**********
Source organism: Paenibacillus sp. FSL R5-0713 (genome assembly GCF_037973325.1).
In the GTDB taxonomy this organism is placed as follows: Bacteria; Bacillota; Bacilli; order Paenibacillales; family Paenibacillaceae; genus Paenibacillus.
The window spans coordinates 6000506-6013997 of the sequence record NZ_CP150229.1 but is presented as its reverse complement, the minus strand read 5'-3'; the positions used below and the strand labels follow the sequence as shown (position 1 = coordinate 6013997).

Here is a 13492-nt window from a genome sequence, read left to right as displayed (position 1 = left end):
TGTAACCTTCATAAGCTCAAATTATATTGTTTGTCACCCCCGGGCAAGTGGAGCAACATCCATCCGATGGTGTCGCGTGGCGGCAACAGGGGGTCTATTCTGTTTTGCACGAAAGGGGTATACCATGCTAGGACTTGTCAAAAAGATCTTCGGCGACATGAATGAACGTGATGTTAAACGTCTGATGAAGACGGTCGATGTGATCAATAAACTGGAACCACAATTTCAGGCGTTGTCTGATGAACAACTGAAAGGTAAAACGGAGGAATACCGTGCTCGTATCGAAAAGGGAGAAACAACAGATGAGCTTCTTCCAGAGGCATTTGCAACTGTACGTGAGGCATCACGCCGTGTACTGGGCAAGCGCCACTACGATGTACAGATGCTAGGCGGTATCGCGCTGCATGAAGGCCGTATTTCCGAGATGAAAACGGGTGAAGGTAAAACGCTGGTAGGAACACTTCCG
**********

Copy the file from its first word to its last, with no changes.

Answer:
Source organism: Paenibacillus sp. FSL R5-0713 (genome assembly GCF_037973325.1).
In the GTDB taxonomy this organism is placed as follows: Bacteria; Bacillota; Bacilli; order Paenibacillales; family Paenibacillaceae; genus Paenibacillus.
The window spans coordinates 6000506-6013997 of the sequence record NZ_CP150229.1 but is presented as its reverse complement, the minus strand read 5'-3'; the positions used below and the strand labels follow the sequence as shown (position 1 = coordinate 6013997).

Here is a 13492-nt window from a genome sequence, read left to right as displayed (position 1 = left end):
TGTAACCTTCATAAGCTCAAATTATATTGTTTGTCACCCCCGGGCAAGTGGAGCAACATCCATCCGATGGTGTCGCGTGGCGGCAACAGGGGGTCTATTCTGTTTTGCACGAAAGGGGTATACCATGCTAGGACTTGTCAAAAAGATCTTCGGCGACATGAATGAACGTGATGTTAAACGTCTGATGAAGACGGTCGATGTGATCAATAAACTGGAACCACAATTTCAGGCGTTGTCTGATGAACAACTGAAAGGTAAAACGGAGGAATACCGTGCTCGTATCGAAAAGGGAGAAACAACAGATGAGCTTCTTCCAGAGGCATTTGCAACTGTACGTGAGGCATCACGCCGTGTACTGGGCAAGCGCCACTACGATGTACAGATGCTAGGCGGTATCGCGCTGCATGAAGGCCGTATTTCCGAGATGAAAACGGGTGAAGGTAAAACGCTGGTAGGAACACTTCCG